Introductory Logic Prerequisite for Intermediate Logic?

It is certainly possible for a student who has not taken (or not completed) Introductory Logic to take and successfully complete Intermediate Logic. Though the Intermediate Logic text is designed as a continuation to Introductory Logic, it does not assume a mastery of the concepts in it. Almost all of the concepts from Introductory Logic that are essential for Intermediate Logic are re-taught (the only exceptions being the definitions of logical argument, premise, and conclusion; definitions assumed in Intermediate Logic, Lesson 7, but taught explicitly in Introductory Logic, Lesson 19).

That being said, a new Intermediate Logic student who is familiar with Introductory Logic will have an advantage over a student who is not. The following concepts from Introductory Logic are repeated and re-taught in Intermediate Logic (the concepts are first taught in the respective given lesson numbers): Continue reading Introductory Logic Prerequisite for Intermediate Logic?

Truth Tables for Validity

Truth tables can be used to determine the validity of propositional arguments. In a valid argument, if the premises are true, then the conclusion must be true. The truth table for a valid argument will not have any rows in which the premises are true and the conclusion is false. For example, here is a truth table of a modus tollens argument, with the final columns, showing it to be valid:

The fourth row down is the only row with true premises, and in that row it also has a true conclusion. So this argument is valid.

An argument is invalid when there is at least one row with true premises and a false conclusion, such as in this affirming the consequent truth table: Continue reading Truth Tables for Validity

Two questions on Intro Logic Exercise 22

Mr. Nance,

I am loving Logic, and have understood the lessons up until now, but the syllogisms and validity has me a bit overwhelmed.

You lost me in the 256 challenge when you started using the same term (dogs) for the major, minor and middle terms. I thought we needed to use different terms when testing for validity. I went back and tried putting dogs into Exercise 22 to see how that worked, and now I’m even more confused. It looks to me that it doesn’t prove the syllogisms to be valid or invalid (when using only one term).

Could you also let me know if I am on the right track on somethings else? Can you test for validity by using the relationships between statements when going from the minor premise into the conclusion? For example, in exercise 22, #1 would be false by contradiction, #2 would be false by contrariety, #3 would be false by superimplication etc…#5 would be true by subimplication.

Thank you for considering my questions! Continue reading Two questions on Intro Logic Exercise 22

Challenge Accepted! Finding the valid forms by counterexample

Introductory Logic Lesson 24 challenges you to find the 24 valid forms of mood and figure (out of 256) by writing counterexamples. In these two videos, I show you how it can be done.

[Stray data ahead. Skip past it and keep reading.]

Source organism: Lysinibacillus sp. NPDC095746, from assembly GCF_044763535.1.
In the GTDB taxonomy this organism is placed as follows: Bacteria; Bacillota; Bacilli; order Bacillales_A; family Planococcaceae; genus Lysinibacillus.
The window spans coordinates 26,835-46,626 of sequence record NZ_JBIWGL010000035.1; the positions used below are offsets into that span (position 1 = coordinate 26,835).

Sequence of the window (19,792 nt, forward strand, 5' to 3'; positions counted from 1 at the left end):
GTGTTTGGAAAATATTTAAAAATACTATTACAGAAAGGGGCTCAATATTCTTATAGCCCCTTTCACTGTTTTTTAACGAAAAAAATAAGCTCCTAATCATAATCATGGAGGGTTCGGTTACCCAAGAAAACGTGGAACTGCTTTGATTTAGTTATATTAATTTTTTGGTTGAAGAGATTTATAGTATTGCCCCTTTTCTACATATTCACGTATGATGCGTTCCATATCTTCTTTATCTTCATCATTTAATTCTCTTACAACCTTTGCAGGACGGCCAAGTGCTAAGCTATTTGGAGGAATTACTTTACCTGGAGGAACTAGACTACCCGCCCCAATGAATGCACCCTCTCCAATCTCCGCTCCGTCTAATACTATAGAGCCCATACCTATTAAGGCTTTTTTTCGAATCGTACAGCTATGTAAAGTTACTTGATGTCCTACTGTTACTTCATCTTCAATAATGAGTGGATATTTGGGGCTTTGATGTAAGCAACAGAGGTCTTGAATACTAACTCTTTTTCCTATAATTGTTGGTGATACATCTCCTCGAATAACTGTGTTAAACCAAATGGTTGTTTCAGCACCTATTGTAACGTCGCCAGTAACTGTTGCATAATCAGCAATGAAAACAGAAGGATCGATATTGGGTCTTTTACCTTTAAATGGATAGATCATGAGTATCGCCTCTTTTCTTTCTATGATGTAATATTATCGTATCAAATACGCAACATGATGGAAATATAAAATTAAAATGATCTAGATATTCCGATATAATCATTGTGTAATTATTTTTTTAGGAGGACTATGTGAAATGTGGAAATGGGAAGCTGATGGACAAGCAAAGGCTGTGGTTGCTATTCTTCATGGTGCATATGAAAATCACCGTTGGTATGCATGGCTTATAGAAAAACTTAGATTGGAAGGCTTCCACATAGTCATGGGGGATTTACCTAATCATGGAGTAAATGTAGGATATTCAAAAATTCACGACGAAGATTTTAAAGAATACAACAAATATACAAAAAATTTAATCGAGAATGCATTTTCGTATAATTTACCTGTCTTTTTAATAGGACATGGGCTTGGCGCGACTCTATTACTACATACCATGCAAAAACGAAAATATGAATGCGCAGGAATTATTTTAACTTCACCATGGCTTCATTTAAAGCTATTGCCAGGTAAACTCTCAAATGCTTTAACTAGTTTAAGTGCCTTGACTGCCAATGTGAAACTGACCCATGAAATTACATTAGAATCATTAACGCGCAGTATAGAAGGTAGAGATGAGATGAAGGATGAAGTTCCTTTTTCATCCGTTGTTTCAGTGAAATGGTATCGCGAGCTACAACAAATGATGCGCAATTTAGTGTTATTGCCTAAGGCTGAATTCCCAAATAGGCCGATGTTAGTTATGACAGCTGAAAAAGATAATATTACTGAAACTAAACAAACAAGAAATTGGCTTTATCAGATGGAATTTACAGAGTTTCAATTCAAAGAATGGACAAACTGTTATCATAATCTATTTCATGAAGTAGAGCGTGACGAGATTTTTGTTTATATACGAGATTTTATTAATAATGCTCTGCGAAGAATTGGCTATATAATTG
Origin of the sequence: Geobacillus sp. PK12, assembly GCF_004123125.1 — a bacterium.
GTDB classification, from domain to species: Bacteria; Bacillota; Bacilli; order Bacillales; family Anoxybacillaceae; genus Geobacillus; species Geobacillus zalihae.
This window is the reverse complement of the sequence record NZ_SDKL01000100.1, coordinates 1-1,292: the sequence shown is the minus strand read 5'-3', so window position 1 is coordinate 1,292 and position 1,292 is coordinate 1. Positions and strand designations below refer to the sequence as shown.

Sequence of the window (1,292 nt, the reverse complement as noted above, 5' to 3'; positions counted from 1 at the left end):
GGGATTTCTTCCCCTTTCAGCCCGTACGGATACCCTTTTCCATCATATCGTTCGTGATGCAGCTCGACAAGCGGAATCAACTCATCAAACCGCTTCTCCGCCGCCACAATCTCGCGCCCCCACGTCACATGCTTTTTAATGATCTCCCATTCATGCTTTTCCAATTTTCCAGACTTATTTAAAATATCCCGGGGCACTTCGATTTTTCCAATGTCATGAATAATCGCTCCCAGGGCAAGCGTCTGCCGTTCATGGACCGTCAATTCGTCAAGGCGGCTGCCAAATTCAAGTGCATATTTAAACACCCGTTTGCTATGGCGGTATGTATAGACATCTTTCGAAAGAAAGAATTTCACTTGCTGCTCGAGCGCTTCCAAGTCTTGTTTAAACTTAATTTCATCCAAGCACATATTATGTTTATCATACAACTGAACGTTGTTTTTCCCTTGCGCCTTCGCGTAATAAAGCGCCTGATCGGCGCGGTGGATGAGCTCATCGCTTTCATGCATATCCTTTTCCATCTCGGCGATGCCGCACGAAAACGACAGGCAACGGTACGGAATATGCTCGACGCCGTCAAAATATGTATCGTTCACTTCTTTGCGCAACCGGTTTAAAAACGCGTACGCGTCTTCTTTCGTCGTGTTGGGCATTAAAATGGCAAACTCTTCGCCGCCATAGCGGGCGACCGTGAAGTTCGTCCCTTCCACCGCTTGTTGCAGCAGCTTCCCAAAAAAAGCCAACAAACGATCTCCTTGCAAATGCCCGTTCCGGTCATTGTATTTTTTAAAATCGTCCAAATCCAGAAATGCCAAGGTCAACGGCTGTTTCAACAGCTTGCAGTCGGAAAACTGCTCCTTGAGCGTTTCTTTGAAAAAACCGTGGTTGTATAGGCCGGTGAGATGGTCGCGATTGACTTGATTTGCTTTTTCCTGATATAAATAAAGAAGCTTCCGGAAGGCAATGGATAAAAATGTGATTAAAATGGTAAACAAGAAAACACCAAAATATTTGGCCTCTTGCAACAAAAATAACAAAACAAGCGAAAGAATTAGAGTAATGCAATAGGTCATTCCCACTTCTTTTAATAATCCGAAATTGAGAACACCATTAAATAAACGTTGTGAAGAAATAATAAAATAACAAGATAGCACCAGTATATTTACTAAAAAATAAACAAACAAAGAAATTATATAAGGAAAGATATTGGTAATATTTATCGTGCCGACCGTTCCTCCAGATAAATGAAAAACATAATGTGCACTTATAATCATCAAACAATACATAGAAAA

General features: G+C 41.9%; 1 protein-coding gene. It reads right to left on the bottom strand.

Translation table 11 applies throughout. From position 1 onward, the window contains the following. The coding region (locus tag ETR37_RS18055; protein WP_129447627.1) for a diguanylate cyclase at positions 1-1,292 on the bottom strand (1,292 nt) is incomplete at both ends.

Part I

Part II

Videos not playing? Try YouTube: Part I & Part II

Counterexample challenge

Mr. Nance,

My question has to do with Lesson 24. Exercise 22 has the students do a challenge, testing the validity of all 256 forms. I understand it’s to practice counterexample. Is there another reason not to put this challenge after lesson 26 after they’ve learned all the rules? (Which I think would make it easier.) Continue reading Counterexample challenge

Counterexample Challenge

Introductory Logic formally teaches two methods for determining the validity of a syllogism: rules of validity, and counterexamples. The rule that tells us that any AAO-4 syllogism is invalid is this: “A valid syllogism cannot have two affirmative premises and a negative conclusion.” But can we show the invalidity of AAO-4 with a counterexample? Here is the schema:

All P is M
All M is S
∴ Some S is not P

I contend that there is only one way to write a counterexample for a syllogism of that form. I challenge you to write a counterexample to AAO-4. Remember that a counterexample must be the same form, and have true premises and a false conclusion.

Good luck!

Help with Hypotheticals

One of the more practical parts of Introductory Logic is Lesson 31 on Hypothetical Syllogisms. Hypothetical syllogisms of all kinds are a very common form of reasoning, so we should not only be able to identify them quickly, but we should also learn to use the valid forms confidently.

A hypothetical statement is an “if/then” statement, such as this one: Continue reading Help with Hypotheticals

Fixing a counterexample

Mr. Nance,

One of my students came up with a counter-example for OAO-1 (#6 Quiz 9) in class yesterday:

Some fish are not cats.
All catfish are fish.
∴ Some catfish are not cats.

Because of subimplication “NO catfish are cats” is true, would this counterexample be incorrect since “some catfish are not cats” is implied to be true as well? We had several class examples so by the end of the class, we were all a bit bogged down.

Thanks for your help! Continue reading Fixing a counterexample